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C++
```count = arry[0];
for (i = 0; i < 18; i++)
{
if (count==50);
{
count;
}
}

cout << "Total Count of the numbers greater than or equal to 50 : " <<count ;```

What I have tried:

C++
```int sum = 0.0;
double average=0.0;
int i, max, min, count{ 0 };
int arry[18] = { 16,24,55,25,41,63,90,62,42,28,99,86,13,83,33,91,58,16 };
for (i = 0; i < 18; i++)
sum += arry[i];
for(i = 0; i < 18; i++)
average = sum / 18;
cout << "Sum of the numbers : " << sum << endl;
cout << "Average of the  numbers : " << average << endl;
max = arry[0];
for (i = 0; i < 18; i++)
{
if (max <= arry[i])
{
max = arry[i];
}
}
cout << "Maximum value of the numbers : " << max << endl;

min = arry[0];
for (i = 0; i < 18; i++)
{
if (min >= arry[i])
{
min = arry[i];
}
}
cout << "Minimum value of the numbers : " << min << endl;
count = arry[0];
for (i = 0; i < 18; i++)
{
if (count==0);
{
count;
}
}

cout << "Total Count of the numbers greater than or equal to 50 : " <<count ;
return 0;```
Posted
Updated 9-Oct-20 4:50am
v3
Richard MacCutchan 9-Oct-20 9:12am

You forgot to count the numbers > 50. And if you think about it you could do all four operations (sum, count, min and max) within the same loop.
Japanese Relaxation 9-Oct-20 9:16am

would you mind can you show me plz?
Richard MacCutchan 9-Oct-20 9:21am

See below
Andreas Gieriet 9-Oct-20 9:26am

You tagged as C++. So, you might want to look for something like this: http://www.cplusplus.com/reference/algorithm/count_if/
Rick York 9-Oct-20 11:45am

The number 18 appears in your code six times. What would happen if you were told to use 20 numbers? This is why you should avoid using literal values in your code as much as possible. Since this is c++, you could declare a const value for that size and use it everywhere.

## Solution 1

C++
```int arry[18] = { 16,24,55,25,41,63,90,62,42,28,99,86,13,83,33,91,58,16 };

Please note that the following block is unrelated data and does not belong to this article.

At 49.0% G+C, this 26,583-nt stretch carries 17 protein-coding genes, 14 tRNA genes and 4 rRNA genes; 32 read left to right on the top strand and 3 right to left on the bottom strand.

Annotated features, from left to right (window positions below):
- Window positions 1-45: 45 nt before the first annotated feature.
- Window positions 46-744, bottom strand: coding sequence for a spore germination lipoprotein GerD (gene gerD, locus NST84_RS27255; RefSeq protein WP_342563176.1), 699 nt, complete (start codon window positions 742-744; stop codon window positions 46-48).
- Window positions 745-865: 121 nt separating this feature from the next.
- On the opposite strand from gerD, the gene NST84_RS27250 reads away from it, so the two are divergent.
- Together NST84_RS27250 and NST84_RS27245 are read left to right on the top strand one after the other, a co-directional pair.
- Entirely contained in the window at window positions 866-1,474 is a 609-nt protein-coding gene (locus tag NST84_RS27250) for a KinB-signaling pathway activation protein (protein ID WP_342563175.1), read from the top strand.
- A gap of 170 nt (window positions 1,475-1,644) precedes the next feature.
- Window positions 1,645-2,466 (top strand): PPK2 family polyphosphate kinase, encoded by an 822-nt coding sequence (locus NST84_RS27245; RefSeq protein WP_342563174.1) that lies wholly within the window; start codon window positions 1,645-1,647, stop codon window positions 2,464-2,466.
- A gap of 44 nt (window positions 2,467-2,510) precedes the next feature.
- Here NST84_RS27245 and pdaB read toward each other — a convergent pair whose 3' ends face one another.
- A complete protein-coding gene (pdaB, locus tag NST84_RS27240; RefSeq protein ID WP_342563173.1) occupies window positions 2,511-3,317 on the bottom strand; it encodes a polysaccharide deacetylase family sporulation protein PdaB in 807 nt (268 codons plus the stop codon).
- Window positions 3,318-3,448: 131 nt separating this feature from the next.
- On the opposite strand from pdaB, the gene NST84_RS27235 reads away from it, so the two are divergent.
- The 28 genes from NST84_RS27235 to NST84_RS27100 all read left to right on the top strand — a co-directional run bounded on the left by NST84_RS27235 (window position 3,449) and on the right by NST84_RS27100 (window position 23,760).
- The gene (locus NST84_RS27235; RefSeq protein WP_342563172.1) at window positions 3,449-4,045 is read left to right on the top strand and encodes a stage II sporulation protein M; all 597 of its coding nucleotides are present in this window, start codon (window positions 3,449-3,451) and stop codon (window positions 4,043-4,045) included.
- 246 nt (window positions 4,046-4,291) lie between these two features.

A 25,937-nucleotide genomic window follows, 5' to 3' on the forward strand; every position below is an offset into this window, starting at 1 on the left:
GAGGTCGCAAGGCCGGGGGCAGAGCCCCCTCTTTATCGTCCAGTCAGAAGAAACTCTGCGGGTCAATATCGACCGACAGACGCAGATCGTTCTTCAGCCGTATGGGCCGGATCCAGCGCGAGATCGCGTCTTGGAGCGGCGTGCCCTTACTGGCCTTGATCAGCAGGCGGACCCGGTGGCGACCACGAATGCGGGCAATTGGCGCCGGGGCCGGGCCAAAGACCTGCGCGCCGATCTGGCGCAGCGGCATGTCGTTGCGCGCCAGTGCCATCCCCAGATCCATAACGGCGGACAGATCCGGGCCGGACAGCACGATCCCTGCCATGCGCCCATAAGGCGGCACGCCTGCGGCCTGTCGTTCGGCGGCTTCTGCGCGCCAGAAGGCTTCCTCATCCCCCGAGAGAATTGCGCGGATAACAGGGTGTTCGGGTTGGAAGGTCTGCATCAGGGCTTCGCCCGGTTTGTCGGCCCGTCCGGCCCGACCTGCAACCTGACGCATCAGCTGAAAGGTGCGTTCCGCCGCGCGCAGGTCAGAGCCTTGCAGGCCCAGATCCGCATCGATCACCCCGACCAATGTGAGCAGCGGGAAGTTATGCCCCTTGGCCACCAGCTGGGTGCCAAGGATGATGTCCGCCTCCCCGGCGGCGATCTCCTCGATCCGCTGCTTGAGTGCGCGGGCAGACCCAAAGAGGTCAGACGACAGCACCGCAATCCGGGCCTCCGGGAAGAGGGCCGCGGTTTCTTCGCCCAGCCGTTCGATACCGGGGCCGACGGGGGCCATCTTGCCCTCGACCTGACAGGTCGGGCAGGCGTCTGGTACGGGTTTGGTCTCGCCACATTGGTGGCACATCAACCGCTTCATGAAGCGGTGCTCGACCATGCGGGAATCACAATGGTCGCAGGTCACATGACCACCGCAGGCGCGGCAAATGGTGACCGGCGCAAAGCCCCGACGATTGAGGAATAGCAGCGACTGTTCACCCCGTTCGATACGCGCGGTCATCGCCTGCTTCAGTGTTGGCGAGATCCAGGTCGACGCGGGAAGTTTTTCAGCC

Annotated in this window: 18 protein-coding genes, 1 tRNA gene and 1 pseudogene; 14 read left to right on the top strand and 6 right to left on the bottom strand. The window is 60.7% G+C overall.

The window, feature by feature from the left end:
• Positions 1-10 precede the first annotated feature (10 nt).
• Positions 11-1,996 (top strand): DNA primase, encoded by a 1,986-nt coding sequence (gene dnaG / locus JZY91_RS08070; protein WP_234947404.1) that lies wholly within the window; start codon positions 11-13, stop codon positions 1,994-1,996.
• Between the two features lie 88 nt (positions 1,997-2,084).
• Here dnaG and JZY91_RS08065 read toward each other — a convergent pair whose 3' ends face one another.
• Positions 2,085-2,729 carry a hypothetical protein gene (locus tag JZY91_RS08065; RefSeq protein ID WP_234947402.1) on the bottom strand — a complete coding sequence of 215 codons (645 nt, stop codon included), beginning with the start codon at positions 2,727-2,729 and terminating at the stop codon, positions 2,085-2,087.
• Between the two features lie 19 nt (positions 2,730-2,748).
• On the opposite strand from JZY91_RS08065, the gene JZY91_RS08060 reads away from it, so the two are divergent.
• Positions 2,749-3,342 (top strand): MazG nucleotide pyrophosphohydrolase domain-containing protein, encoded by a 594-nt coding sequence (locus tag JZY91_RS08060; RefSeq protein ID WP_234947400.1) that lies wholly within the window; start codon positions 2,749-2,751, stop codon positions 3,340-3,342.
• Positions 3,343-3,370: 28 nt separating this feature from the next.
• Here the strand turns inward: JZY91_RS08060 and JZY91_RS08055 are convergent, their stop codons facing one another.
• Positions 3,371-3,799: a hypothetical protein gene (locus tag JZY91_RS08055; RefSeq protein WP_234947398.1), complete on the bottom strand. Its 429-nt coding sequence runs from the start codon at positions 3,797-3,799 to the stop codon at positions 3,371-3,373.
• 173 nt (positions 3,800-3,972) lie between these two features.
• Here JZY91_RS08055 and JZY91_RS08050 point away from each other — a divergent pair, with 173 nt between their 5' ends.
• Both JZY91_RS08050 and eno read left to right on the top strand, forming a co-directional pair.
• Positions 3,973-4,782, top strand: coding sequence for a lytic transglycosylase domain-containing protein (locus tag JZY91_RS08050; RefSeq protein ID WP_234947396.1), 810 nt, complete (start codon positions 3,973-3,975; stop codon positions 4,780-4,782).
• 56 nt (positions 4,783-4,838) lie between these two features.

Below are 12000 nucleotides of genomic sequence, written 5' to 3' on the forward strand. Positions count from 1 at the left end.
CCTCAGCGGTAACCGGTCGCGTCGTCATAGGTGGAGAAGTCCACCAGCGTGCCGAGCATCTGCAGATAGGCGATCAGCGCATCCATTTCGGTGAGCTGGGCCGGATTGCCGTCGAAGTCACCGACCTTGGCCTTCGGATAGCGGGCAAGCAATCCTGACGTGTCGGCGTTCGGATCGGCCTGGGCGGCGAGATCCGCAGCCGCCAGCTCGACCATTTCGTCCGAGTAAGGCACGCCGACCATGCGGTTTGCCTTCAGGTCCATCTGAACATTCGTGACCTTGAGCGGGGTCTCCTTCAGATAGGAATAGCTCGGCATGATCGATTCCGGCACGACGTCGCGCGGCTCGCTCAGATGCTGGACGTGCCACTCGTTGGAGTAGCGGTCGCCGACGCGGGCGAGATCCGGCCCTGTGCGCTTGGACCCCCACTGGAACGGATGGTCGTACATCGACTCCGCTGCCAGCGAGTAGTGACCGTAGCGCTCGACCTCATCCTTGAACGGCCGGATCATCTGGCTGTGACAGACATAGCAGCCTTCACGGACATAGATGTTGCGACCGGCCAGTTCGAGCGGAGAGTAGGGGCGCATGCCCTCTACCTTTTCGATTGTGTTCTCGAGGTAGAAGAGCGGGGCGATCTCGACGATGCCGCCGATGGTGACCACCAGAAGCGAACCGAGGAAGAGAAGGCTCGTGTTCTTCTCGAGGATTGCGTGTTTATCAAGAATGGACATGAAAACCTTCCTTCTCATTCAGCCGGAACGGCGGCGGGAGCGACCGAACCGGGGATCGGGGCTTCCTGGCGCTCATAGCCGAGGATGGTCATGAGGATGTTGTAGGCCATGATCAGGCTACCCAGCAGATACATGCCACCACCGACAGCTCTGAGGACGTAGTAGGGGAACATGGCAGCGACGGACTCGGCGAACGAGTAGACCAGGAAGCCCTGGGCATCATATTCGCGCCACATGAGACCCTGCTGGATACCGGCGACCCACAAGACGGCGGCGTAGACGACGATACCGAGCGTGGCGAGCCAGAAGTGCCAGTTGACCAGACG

int i, min, max, sum, count;
min = arry[0];
max = arry[0];
sum = 0;
count = 0;
for (i = 0; i < 18; i++)
{
if (min > arry[i])
{
min = arry[i];
}
if (max < arry[i])
{
max = arry[i];
}
if (arry[i] >= 50)
{
count++;
}
sum += arry[i];
}
int avg = sum /18;
// print the results here.```
v2
KarstenK 9-Oct-20 9:24am

I would define the 19 as size_array to avoid future changes.
Andreas Gieriet 9-Oct-20 9:29am

If you want to make it robust, you also have to consider empty arrays. I.e. what to do for min/max/avg on empty arrays? Not to talk about overflow when calculating avg for large arrays/big numbers?
Richard MacCutchan 9-Oct-20 9:35am

I specifically did not want to make it robust as that adds levels of complication that detracts from the actual answer.
Richard MacCutchan 9-Oct-20 9:33am

It's not supposed to be robust code, just an example of counting.
Japanese Relaxation 9-Oct-20 9:35am

thank you so much professor #Richard MacCutchan all of you.
for help me .
Richard MacCutchan 9-Oct-20 9:36am

You are welcome.
CPallini 9-Oct-20 10:31am

5.
Richard MacCutchan 9-Oct-20 10:40am

Thanks, my K&R C skills still in demand. :)

## Solution 2

Try also (just to have a glimpse of modern `C++`, Richard implementation, with just one traversal, is more efficient)
C++
```#include <iostream>
#include <algorithm>
#include <array>
#include <numeric>
using namespace std;

int main()
{
array<int,18> a{ 16,24,55,25,41,63,90,62,42,28,99,86,13,83,33,91,58,16 };

const auto beg = a.begin();
const auto end = a.end();

auto min = *min_element(beg, end);
auto max = *max_element(beg, end);
auto ge50 = count_if(beg, end, [](int x) { return x>= 50;});
auto sum = accumulate(beg, end, 0);

cout << "min " << min << ", max " << max << ", ge50 " << ge50 << ", sum " << sum << endl;
}```